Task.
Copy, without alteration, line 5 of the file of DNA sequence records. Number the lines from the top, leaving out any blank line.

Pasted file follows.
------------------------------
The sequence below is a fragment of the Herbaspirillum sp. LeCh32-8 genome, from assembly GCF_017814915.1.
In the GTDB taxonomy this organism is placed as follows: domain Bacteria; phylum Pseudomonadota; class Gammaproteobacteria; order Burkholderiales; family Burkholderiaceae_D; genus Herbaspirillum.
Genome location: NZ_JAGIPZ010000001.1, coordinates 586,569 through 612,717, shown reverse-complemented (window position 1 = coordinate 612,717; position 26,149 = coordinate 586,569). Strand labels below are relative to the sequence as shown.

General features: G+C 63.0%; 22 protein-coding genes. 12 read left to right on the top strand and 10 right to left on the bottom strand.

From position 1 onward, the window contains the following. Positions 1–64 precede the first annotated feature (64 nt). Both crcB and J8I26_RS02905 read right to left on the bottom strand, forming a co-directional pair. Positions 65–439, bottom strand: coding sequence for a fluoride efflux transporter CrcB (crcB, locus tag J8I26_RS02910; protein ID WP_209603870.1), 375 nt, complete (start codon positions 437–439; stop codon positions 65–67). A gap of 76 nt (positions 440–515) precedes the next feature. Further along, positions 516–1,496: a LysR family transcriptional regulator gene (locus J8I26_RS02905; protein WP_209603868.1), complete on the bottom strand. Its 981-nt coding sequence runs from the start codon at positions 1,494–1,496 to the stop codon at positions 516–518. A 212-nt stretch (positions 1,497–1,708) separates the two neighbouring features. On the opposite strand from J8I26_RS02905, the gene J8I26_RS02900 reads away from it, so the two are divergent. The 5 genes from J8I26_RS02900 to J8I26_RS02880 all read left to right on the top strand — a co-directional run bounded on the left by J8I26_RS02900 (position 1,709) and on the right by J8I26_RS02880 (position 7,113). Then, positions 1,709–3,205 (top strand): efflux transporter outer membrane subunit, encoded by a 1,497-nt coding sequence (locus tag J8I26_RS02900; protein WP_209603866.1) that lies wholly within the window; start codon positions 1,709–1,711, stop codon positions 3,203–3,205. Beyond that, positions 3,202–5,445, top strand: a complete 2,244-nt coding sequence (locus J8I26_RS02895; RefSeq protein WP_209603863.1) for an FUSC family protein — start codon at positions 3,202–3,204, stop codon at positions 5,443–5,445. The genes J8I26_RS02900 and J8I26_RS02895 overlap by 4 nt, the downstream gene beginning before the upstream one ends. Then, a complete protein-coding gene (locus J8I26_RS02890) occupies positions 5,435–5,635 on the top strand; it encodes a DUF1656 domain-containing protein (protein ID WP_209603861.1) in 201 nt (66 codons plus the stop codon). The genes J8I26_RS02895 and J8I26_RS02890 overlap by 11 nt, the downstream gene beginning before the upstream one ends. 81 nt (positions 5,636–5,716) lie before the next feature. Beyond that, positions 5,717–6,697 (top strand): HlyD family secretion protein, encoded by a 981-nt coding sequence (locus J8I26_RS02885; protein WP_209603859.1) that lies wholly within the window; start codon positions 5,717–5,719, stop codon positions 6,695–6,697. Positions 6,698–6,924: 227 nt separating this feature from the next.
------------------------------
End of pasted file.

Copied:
From position 1 onward, the window contains the following. Positions 1–64 precede the first annotated feature (64 nt). Both crcB and J8I26_RS02905 read right to left on the bottom strand, forming a co-directional pair. Positions 65–439, bottom strand: coding sequence for a fluoride efflux transporter CrcB (crcB, locus tag J8I26_RS02910; protein ID WP_209603870.1), 375 nt, complete (start codon positions 437–439; stop codon positions 65–67). A gap of 76 nt (positions 440–515) precedes the next feature. Further along, positions 516–1,496: a LysR family transcriptional regulator gene (locus J8I26_RS02905; protein WP_209603868.1), complete on the bottom strand. Its 981-nt coding sequence runs from the start codon at positions 1,494–1,496 to the stop codon at positions 516–518. A 212-nt stretch (positions 1,497–1,708) separates the two neighbouring features. On the opposite strand from J8I26_RS02905, the gene J8I26_RS02900 reads away from it, so the two are divergent. The 5 genes from J8I26_RS02900 to J8I26_RS02880 all read left to right on the top strand — a co-directional run bounded on the left by J8I26_RS02900 (position 1,709) and on the right by J8I26_RS02880 (position 7,113). Then, positions 1,709–3,205 (top strand): efflux transporter outer membrane subunit, encoded by a 1,497-nt coding sequence (locus tag J8I26_RS02900; protein WP_209603866.1) that lies wholly within the window; start codon positions 1,709–1,711, stop codon positions 3,203–3,205. Beyond that, positions 3,202–5,445, top strand: a complete 2,244-nt coding sequence (locus J8I26_RS02895; RefSeq protein WP_209603863.1) for an FUSC family protein — start codon at positions 3,202–3,204, stop codon at positions 5,443–5,445. The genes J8I26_RS02900 and J8I26_RS02895 overlap by 4 nt, the downstream gene beginning before the upstream one ends. Then, a complete protein-coding gene (locus J8I26_RS02890) occupies positions 5,435–5,635 on the top strand; it encodes a DUF1656 domain-containing protein (protein ID WP_209603861.1) in 201 nt (66 codons plus the stop codon). The genes J8I26_RS02895 and J8I26_RS02890 overlap by 11 nt, the downstream gene beginning before the upstream one ends. 81 nt (positions 5,636–5,716) lie before the next feature. Beyond that, positions 5,717–6,697 (top strand): HlyD family secretion protein, encoded by a 981-nt coding sequence (locus J8I26_RS02885; protein WP_209603859.1) that lies wholly within the window; start codon positions 5,717–5,719, stop codon positions 6,695–6,697. Positions 6,698–6,924: 227 nt separating this feature from the next.